At WWB we are committed to measurement and believe that what gets measured gets done, we just want to be assured that we are measuring the impact on women. We are currently developing metrics with our network members to measure how well we are reaching women with meaningful financial solutions. Our network members are committed to business strategies that include social and financial prosperity and we see the two as inextricable. Our Center for Microfinance Leadership is dedicated to helping leaders grow organizations that value this double bottom line.
ICRW: You’ve worked in both the private and development sectors. In your view, should microfinance be for-profit or nonprofit?
ISKENDERIAN: We firmly believe that the question should not be about profit or nonprofit but sustainability. The legal structure dictates whether an institution can offer savings, which is incredibly important to sustainability, but aside from that distinction there are both nonprofit and for-profit MFIs that are serving women efficiently and operating under a double bottom line. The reality for the industry is that we need capital to grow institutions and there are responsible ways for both MFIs and investors to benefit from commercial capital. There is of course a difference between for-profit and profit maximizing. Because they serve the poor, microfinance institutions have an obligation to share their success with clients – either by investing in product development and delivery or outreach to more of the poor or by including clients in the ownership structure.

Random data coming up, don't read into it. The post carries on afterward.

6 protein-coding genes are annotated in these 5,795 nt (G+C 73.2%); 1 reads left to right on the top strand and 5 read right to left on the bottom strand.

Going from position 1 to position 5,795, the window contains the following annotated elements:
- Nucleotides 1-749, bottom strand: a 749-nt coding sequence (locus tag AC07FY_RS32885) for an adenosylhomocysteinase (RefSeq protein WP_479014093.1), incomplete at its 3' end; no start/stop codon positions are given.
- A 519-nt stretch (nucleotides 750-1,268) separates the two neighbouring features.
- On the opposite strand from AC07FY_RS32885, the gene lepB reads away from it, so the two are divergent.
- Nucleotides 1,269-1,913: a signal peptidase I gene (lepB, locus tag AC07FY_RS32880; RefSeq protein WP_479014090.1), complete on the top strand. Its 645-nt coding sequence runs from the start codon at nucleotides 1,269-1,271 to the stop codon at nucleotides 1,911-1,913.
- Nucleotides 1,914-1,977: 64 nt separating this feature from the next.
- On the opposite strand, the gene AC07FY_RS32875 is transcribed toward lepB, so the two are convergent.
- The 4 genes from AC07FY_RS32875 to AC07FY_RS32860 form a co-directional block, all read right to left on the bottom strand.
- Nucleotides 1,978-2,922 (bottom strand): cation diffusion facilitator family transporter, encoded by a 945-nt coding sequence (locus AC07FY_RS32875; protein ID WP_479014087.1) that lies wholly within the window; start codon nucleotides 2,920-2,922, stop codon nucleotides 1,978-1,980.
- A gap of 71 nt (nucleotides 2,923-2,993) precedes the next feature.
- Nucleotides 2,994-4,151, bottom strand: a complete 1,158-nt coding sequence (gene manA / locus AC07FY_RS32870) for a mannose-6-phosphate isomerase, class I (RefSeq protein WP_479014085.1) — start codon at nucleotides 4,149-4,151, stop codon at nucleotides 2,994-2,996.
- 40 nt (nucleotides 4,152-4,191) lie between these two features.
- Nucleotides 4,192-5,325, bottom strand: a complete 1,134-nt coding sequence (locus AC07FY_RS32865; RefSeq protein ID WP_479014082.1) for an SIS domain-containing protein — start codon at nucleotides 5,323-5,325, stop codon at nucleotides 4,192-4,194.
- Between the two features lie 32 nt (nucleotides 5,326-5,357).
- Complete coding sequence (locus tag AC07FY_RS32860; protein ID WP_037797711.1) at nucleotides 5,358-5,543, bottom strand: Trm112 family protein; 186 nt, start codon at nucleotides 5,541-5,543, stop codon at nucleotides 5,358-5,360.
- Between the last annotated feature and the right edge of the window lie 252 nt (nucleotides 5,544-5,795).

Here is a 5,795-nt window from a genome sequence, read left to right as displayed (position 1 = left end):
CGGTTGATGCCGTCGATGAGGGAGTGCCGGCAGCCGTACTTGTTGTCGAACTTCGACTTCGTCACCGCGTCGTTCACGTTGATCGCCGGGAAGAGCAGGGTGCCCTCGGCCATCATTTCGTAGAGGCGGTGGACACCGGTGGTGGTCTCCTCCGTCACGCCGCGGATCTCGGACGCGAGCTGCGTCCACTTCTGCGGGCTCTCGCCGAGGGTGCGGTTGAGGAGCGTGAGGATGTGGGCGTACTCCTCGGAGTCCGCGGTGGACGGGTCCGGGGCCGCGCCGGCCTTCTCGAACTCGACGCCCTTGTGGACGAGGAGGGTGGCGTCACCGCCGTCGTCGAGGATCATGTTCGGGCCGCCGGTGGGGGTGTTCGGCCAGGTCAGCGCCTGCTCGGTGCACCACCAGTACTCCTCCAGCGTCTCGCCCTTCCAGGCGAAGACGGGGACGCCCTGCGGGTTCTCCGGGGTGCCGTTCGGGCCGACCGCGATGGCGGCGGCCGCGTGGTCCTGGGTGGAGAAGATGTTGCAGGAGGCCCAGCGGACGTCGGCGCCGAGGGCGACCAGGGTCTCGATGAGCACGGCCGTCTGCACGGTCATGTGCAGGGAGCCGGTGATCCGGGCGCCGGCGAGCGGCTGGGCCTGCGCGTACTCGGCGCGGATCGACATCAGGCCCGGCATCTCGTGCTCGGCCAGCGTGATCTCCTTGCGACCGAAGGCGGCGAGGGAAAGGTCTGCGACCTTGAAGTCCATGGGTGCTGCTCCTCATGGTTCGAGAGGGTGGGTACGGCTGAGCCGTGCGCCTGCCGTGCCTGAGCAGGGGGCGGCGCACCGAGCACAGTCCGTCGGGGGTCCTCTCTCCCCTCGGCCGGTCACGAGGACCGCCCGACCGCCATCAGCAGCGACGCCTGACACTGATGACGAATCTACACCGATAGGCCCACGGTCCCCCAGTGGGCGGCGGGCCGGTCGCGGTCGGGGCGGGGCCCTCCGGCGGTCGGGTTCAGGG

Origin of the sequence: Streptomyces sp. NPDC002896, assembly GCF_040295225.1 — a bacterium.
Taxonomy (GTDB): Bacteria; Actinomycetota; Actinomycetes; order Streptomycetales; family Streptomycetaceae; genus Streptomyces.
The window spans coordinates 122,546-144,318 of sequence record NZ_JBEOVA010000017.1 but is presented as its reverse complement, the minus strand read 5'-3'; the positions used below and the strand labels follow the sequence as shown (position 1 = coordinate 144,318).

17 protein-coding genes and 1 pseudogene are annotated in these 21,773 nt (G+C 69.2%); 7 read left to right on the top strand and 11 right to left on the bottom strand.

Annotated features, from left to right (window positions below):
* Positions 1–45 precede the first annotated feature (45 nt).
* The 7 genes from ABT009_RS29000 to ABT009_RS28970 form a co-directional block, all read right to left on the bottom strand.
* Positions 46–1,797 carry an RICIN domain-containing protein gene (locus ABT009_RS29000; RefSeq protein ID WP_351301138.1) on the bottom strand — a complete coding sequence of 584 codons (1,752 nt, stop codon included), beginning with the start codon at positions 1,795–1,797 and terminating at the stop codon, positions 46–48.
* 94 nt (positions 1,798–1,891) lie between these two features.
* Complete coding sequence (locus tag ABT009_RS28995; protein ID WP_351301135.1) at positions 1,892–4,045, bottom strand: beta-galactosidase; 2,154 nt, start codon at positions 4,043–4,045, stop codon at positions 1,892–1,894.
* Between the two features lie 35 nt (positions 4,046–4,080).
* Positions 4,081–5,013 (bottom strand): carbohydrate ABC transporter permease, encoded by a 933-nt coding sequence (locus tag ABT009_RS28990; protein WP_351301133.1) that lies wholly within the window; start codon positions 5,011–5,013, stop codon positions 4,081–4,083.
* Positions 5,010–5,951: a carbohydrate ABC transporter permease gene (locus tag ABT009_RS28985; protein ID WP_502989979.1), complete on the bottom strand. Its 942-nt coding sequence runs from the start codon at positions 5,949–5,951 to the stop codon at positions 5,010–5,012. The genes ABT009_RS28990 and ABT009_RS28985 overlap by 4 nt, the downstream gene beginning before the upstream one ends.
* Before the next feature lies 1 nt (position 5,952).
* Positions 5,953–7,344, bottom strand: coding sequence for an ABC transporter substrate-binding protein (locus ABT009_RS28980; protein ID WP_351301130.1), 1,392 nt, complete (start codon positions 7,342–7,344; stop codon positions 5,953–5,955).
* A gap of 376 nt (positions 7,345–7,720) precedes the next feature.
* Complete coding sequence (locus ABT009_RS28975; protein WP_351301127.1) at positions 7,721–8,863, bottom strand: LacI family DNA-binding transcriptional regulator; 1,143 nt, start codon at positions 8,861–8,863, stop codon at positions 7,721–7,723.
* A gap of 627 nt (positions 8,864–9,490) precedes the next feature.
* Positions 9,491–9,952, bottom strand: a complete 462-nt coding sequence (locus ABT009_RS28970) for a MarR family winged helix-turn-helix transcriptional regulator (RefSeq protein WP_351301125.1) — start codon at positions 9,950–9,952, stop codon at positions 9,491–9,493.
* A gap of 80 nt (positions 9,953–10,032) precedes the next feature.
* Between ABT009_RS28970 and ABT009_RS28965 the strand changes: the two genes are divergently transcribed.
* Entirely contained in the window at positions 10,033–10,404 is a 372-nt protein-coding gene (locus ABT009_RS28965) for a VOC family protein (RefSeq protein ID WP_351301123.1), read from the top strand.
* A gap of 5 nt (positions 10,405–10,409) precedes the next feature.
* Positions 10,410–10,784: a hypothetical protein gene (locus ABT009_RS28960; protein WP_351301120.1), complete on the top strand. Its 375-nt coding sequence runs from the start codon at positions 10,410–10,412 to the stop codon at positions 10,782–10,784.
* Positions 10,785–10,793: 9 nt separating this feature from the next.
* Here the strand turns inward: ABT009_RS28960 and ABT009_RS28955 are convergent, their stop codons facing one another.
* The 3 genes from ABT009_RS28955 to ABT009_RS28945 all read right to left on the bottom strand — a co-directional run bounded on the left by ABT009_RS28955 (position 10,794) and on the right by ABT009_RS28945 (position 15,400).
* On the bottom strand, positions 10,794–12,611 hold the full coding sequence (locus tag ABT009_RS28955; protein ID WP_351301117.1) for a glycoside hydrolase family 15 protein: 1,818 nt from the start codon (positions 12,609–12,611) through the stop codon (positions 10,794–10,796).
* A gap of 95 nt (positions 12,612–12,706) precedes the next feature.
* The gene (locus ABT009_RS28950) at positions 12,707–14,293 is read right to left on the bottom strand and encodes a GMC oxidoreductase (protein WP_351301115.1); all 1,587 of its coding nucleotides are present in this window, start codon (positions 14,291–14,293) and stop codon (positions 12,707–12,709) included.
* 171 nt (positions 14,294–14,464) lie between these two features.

ICRW: The industry has exploded in recent years and faced some inevitable growing pains. How do you see microfinance evolving in the next 10 years?
ISKENDERIAN: Now is an exciting time for microfinance. We have made great progress serving more than 190 million borrowers as an industry; however, there is still a significant access gap and closing this gap is going to require innovation. We have a tremendous opportunity to use advances in technology, particularly in mobile banking, to reach more clients. We just need to ensure that women have access to the technology so they are included in the progress.
There has also been a more urgent call for microfinance institutions to offer a broader range of financial services. This is particularly good news for women whose interactions with financial institutions often parallel their life cycle needs. Financial institutions that understand those needs and create related products — for example, programmed savings, insurance and pensions — can be successful and establish a significant competitive advantage for financial institutions. For WWB and women-focused microfinance institutions the future has to include:
- Innovative products for women and girls
- Delivery channels that take into account the lives of women and the power of marketing
- Leadership invested in keeping the industry mission-focused
- Social performance to ensure we are measuring women’s access